In 2011, Andrew Rhodes wrote a paper entitled, Can Prominence Matter Even in an Almost Frictionless Market? He models consumer behaviour in frictionless markets and the role of search engines and their paid placement on the search results page. I have had a look at the article because I am the target of one of Lewisham Labour’s candidates for Mayor’s google ad-campaign. I look at what Rhodes did, and ask a couple of questions about how applicable his model and assumptions are.
Tag Archives: search
The EU’s anti-monopoly probe into Google is explored in an article in the Guardian. The Commission have decided to re-open it. The enquiry has been focused on search, but been given greater relevance by the consumer move to phones. Unlike Microsoft in the last century, Google have engaged with the Commission while defending their business model, which is to build queries that users want. The allegation is that they prefer their own property to that of others. The Commission was about to publish a settlement but Google’s competitors, including Microsoft and the French & German governments objected.
Just some times I come across a piece of research which my search engines find hard to help me with. Since Google, they all seem to use in-list based sorting algorithms. Some resources, such as the EU’s web complex don’t seem to have enough sites pointing at it for this to be a wisdom of crowds solution and their own search engine doesn’t seem to help me either. You’d think that the various News organisation feeds that specialise might issue permalink based pointers but querying the EU site remains hard.
In March, I attended the EU’s “Future of the Internet” conference. This was a meeting of Europe’s top computer scientists from both business and academia, planned to discuss future research and development. The meeting was jointly convened by the rotating Presidency (the Government of Slovenia) and the Commission, and held at Lake Bled. I attended a number of sessions dealing with technical, societal and economic issues together with the state of research in the European Union. The original articles were written from notes taken at the time, posted the following week and back dated to the approximate time the speech was given; they were copied across to this ominbus blog in July 2016. It is now, really quite long. The sessions included, Dr Ziga Turk, who spoke of enlargement and the 5th freedom, Dutton on Privacy, Trust and economies of scale, Wyckoff Lovink, Johansen , Vasconcelos in a panel on economics and Heuser, Grégoire, Uddenfeldt , Nathan , Hourcade on the development of technology in Europe, and speakers from the US and Japan.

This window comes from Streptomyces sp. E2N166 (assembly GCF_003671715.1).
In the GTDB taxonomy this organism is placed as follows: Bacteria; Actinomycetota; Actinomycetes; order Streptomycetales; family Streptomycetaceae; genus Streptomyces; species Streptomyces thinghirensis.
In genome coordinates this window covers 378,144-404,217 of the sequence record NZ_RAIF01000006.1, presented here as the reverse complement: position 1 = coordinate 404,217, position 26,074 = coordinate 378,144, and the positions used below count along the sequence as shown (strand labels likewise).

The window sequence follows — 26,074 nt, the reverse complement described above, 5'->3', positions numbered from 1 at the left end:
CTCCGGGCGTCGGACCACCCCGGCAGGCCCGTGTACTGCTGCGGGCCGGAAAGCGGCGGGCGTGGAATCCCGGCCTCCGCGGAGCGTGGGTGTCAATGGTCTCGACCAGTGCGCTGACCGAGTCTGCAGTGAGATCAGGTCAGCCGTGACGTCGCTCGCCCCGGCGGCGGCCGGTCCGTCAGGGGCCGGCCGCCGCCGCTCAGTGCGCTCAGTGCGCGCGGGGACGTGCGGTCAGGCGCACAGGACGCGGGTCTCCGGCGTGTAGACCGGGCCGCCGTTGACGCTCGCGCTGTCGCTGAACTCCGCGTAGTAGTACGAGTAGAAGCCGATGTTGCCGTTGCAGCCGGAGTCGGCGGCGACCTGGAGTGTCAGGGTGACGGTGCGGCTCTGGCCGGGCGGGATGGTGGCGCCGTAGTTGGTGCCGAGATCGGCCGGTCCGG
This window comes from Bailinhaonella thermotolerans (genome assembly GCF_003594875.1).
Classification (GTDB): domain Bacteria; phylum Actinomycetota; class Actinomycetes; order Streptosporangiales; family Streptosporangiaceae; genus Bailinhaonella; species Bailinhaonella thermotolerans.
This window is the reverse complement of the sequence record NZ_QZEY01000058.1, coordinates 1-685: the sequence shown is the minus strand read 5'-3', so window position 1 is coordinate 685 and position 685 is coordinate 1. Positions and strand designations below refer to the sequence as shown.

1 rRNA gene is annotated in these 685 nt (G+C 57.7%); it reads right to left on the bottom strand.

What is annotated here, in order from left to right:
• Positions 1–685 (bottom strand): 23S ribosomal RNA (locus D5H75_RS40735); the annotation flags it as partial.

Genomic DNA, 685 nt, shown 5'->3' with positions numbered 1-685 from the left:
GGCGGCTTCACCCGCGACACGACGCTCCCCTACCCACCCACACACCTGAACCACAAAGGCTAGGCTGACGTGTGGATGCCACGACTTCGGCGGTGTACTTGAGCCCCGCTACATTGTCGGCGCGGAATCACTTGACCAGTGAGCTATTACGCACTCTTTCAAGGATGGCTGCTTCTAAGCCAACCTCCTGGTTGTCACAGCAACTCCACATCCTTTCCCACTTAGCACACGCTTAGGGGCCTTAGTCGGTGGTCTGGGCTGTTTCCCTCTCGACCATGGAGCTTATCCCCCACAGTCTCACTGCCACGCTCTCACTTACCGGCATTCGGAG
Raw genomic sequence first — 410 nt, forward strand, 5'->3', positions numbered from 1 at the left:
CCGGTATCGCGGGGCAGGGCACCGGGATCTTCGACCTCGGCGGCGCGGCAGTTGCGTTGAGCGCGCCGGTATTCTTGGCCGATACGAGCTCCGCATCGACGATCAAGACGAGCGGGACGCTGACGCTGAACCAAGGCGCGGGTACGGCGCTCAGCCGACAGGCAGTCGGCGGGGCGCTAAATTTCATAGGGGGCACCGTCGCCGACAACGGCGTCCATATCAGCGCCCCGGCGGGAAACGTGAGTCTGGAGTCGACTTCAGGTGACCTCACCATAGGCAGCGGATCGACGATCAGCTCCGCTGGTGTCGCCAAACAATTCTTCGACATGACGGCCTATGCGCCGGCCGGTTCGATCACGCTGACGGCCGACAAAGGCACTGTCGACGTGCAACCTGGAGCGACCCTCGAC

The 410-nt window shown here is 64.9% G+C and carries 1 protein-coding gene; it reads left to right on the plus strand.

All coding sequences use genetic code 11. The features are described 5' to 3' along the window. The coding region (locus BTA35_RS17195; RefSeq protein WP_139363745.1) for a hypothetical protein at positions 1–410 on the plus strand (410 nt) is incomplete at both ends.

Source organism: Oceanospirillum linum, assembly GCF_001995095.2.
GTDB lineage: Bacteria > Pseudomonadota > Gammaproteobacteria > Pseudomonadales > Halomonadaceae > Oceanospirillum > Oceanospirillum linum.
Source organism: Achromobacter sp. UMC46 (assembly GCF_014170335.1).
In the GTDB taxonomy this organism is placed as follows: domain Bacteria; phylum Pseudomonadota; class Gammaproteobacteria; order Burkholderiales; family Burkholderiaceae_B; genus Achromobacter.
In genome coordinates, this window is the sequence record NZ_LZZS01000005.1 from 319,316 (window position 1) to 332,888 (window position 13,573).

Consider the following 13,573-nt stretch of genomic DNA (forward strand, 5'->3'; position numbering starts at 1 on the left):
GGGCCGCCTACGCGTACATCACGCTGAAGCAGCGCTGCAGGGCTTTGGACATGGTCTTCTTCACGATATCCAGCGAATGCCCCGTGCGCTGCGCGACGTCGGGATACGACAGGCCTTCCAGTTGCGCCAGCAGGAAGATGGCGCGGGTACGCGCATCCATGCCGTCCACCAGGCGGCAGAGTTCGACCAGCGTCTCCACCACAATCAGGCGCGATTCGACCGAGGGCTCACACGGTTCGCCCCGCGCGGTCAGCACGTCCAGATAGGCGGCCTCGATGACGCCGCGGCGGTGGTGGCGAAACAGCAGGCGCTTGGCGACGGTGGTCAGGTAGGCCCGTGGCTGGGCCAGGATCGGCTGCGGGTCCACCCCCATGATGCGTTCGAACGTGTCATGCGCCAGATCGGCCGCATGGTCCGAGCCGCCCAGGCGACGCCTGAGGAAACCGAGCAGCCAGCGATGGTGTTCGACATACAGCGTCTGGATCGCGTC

I have been discussing the efficacy of our internal search tools and how hard it is to find stuff, and to be honest, assumed that it was the crapness that most users accuse their IT colleagues of. However a colleague, Bernard Horan recommended that I read “Searching the Workplace Web“, which suggests a different answer. Searching the Workplace Web argues that intranet’s are different from the internet and that more flexible, and different search algorithms are required to search an intranet; the most successful internet search algorithms are not necessarily going to work well on an intranet.
I wrote about del.icio.us here & here, on my sun/oracle blog. I note that it’s a social network for bookmarking, it allows searches on the basis of crowd sourced tags, and allows friends to watch out for interesting content for each other. It also posts in RSS.
I dropped in see Tom Clark at the Sun Library stand, who was demonstrating “Grokker” (released by Groxis (nice favicon)), a search visualisation package that the library staff have put in front of some of their collections. He ran a couple of queries which just showed how lazy “page rank” has made us. Grokker presents its findings in a series of concentric circles. We discussed the fact that colour and size should be significant, otherwise, its pretty much an explorer hierarchy using encapsulated circles, rather than the expanding/contracting explorer. Its quite dramatic